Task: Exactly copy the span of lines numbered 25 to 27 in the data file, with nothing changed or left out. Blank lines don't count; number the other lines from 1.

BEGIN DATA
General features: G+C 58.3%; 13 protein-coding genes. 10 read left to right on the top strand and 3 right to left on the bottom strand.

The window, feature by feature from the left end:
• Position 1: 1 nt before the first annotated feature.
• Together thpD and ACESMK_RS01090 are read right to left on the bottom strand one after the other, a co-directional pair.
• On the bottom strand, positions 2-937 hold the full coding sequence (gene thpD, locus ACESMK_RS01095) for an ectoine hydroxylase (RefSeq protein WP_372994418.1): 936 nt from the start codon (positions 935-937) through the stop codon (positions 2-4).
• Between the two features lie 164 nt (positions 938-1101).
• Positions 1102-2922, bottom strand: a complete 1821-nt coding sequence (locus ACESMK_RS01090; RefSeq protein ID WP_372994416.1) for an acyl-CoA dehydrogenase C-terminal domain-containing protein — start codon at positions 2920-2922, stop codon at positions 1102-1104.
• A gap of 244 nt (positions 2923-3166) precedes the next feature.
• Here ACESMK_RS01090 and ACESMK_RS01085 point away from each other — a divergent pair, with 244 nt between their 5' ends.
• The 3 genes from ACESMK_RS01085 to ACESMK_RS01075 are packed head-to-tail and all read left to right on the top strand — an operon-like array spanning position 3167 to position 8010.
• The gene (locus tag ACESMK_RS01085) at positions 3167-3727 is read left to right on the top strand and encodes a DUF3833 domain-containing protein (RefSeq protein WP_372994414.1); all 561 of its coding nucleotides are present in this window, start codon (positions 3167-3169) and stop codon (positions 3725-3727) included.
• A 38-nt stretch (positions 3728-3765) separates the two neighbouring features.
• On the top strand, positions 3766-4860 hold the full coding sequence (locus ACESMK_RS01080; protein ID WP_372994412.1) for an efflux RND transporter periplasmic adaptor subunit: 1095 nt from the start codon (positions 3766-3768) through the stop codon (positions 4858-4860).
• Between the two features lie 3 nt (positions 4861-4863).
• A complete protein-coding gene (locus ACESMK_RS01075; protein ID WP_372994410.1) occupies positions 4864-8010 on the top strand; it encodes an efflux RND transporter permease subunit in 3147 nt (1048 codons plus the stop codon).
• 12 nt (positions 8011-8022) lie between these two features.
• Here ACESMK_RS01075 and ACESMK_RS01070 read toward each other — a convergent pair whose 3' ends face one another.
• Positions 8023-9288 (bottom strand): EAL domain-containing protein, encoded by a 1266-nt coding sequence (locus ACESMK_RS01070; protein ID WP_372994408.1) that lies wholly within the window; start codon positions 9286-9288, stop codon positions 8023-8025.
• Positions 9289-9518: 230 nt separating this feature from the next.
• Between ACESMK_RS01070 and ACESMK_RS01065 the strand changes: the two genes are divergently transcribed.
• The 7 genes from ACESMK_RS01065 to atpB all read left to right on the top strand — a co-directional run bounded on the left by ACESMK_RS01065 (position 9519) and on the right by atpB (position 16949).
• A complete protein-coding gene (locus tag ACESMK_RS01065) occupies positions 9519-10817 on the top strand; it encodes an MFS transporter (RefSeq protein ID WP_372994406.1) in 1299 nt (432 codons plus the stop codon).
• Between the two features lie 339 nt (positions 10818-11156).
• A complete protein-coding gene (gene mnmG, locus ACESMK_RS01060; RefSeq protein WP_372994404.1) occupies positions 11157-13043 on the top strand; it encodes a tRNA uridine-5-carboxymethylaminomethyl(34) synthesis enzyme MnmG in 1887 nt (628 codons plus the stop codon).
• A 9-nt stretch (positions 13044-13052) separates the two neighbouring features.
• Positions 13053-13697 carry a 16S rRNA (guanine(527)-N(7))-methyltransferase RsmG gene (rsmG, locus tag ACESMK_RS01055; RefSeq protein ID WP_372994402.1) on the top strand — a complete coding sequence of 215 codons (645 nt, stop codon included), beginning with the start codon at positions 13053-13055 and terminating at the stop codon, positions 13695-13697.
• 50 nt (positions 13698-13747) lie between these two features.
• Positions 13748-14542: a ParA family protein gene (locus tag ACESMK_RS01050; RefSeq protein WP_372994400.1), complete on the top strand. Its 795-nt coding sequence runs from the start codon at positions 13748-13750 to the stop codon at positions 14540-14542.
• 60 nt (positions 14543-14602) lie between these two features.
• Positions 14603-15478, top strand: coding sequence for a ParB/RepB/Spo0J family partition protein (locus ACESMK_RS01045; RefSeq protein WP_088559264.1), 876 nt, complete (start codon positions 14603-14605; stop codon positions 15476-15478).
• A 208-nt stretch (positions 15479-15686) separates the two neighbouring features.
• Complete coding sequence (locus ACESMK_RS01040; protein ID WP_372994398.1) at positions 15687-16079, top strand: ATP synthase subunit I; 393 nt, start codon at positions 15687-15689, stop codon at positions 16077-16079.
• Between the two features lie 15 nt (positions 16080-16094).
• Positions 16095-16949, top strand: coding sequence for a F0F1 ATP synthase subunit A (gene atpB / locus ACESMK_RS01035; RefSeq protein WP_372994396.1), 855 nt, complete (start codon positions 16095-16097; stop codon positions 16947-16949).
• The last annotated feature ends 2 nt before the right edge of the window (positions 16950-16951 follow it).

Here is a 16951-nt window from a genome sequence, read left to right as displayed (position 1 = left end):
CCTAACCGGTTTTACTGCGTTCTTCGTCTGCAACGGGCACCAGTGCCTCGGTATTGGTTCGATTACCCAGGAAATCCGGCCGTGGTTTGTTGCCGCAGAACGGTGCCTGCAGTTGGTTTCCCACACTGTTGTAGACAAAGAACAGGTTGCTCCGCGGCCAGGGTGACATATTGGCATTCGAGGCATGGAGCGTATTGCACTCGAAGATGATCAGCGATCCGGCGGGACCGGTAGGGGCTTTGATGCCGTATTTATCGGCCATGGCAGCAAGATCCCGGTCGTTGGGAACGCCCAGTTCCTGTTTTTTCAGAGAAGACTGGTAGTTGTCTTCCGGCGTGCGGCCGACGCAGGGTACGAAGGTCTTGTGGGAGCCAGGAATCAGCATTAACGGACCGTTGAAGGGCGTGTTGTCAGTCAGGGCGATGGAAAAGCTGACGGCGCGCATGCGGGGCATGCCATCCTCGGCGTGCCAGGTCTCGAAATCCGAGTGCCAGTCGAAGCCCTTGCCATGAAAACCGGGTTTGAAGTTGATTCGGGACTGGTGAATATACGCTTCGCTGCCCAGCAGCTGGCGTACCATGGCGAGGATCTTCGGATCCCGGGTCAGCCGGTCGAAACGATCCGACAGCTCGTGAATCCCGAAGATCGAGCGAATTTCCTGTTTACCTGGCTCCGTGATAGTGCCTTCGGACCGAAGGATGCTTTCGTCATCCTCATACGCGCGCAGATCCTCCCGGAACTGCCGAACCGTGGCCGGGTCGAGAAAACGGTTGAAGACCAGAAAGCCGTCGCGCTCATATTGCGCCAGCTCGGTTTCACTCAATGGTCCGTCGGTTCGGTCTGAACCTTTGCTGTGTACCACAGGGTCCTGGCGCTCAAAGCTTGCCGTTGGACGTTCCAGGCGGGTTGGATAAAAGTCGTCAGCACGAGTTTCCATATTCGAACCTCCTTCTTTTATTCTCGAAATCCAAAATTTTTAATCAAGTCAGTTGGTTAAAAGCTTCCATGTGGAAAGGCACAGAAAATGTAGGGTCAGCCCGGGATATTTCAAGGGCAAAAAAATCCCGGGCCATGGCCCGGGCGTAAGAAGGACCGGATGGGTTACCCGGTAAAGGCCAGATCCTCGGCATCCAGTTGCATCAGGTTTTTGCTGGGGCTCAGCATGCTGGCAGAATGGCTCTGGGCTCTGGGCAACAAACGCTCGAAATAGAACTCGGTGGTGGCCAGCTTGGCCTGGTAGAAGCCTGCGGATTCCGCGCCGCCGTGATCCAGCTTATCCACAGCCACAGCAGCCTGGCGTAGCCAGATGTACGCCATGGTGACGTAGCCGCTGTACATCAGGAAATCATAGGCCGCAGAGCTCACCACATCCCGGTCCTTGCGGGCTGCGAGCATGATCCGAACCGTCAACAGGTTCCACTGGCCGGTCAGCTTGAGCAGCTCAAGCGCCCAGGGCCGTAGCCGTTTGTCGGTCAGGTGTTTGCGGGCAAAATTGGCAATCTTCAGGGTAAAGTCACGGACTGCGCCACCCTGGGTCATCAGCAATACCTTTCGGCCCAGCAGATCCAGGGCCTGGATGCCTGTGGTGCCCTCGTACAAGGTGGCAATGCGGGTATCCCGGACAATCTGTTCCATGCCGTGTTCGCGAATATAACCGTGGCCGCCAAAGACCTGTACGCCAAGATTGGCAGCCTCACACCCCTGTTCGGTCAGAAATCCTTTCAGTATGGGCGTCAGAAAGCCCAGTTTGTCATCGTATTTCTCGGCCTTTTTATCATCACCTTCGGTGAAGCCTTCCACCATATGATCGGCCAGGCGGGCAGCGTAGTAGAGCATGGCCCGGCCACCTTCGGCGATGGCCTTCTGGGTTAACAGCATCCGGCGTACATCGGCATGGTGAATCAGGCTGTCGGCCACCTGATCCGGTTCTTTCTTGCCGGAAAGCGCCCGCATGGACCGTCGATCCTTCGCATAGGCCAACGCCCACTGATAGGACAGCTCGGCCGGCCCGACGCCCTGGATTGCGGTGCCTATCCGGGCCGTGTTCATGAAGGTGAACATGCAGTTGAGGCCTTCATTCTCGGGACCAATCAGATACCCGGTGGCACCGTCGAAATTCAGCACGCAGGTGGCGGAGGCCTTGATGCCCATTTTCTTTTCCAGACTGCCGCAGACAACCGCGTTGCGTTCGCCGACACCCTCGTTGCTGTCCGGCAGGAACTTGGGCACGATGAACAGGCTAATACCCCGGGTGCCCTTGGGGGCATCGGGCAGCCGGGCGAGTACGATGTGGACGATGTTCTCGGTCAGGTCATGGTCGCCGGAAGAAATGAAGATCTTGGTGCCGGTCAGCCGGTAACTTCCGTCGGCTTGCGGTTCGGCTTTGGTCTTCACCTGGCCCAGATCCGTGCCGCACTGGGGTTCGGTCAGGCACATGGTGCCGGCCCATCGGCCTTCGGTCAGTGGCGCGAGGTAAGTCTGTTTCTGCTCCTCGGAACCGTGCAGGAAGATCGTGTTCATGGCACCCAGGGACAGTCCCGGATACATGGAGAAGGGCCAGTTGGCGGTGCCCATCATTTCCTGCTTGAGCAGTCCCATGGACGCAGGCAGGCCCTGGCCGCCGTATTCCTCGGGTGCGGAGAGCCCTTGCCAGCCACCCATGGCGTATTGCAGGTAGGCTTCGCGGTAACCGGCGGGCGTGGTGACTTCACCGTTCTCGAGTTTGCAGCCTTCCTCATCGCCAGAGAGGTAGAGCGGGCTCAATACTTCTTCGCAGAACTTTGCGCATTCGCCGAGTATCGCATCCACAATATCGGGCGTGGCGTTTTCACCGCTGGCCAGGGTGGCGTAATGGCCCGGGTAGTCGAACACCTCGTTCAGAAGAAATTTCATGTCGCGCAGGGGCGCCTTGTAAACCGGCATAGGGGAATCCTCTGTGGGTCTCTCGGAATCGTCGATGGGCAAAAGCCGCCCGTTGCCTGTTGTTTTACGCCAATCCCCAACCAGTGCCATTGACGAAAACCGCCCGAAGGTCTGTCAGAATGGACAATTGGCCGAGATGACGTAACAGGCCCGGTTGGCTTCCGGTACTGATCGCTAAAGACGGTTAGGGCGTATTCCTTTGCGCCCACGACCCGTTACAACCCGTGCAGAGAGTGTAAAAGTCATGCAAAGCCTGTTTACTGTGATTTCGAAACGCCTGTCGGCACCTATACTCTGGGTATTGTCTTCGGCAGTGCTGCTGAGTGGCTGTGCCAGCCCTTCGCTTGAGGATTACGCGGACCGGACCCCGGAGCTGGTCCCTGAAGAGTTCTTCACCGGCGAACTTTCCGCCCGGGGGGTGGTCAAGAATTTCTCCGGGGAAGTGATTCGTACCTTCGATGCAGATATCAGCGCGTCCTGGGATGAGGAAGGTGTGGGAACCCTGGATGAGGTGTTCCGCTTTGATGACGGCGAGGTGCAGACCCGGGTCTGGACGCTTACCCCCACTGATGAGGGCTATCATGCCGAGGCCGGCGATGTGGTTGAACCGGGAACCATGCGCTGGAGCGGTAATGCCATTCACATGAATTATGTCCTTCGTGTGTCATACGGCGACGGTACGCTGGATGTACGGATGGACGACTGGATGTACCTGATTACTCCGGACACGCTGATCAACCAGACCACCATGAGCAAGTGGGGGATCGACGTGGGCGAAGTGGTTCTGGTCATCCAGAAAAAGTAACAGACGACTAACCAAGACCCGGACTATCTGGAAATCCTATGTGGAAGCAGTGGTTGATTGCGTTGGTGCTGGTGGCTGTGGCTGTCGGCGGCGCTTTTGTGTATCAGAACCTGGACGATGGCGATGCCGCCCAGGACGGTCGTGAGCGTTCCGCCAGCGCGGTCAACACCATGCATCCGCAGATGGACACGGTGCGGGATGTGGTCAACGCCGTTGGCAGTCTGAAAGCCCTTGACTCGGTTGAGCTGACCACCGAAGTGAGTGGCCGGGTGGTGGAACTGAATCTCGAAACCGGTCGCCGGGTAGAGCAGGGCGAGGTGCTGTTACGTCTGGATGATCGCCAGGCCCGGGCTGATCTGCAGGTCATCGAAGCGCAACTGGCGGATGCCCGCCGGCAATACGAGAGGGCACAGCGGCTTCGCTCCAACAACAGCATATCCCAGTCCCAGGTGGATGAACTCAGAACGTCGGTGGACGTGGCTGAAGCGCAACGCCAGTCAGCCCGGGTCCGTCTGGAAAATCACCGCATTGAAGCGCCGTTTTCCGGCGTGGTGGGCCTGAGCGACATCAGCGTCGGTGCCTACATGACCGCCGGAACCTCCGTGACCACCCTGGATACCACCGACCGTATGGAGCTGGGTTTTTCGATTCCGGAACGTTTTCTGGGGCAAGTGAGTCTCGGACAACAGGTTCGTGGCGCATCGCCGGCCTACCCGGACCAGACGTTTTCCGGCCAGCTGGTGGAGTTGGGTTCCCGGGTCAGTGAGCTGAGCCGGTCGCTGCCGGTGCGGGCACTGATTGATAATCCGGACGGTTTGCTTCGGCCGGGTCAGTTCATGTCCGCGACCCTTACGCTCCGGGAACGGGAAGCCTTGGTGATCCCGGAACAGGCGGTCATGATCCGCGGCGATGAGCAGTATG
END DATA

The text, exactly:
• A 9-nt stretch (positions 13044-13052) separates the two neighbouring features.
• Positions 13053-13697 carry a 16S rRNA (guanine(527)-N(7))-methyltransferase RsmG gene (rsmG, locus tag ACESMK_RS01055; RefSeq protein ID WP_372994402.1) on the top strand — a complete coding sequence of 215 codons (645 nt, stop codon included), beginning with the start codon at positions 13053-13055 and terminating at the stop codon, positions 13695-13697.
• 50 nt (positions 13698-13747) lie between these two features.